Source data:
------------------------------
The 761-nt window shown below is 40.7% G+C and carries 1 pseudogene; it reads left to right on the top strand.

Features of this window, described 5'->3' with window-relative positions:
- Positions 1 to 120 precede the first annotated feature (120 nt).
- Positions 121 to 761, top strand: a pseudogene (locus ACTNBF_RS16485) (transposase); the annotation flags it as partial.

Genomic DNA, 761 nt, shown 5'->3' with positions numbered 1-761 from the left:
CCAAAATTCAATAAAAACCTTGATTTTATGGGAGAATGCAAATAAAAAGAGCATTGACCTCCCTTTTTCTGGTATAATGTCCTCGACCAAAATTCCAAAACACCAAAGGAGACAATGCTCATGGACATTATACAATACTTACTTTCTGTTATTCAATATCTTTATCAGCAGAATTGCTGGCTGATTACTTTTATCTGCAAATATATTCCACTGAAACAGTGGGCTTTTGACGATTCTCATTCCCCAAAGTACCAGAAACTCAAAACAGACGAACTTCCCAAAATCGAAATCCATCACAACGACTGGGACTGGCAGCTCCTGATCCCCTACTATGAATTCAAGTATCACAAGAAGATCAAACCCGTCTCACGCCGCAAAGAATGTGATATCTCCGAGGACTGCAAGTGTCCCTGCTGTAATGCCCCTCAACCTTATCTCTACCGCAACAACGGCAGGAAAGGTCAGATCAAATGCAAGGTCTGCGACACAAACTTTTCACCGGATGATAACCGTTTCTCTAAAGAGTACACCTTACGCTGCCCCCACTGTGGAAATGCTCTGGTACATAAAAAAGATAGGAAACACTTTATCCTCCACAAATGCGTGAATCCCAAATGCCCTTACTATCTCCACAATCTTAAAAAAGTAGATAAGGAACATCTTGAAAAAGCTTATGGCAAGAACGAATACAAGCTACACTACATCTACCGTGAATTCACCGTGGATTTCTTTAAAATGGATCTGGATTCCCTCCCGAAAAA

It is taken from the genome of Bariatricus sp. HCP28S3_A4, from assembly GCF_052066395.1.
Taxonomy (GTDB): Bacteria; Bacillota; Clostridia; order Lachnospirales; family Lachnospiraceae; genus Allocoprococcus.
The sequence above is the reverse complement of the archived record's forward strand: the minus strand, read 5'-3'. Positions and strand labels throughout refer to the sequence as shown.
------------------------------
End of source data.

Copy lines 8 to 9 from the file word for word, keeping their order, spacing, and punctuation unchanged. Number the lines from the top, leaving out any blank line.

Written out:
Taxonomy (GTDB): Bacteria; Bacillota; Clostridia; order Lachnospirales; family Lachnospiraceae; genus Allocoprococcus.
The sequence above is the reverse complement of the archived record's forward strand: the minus strand, read 5'-3'. Positions and strand labels throughout refer to the sequence as shown.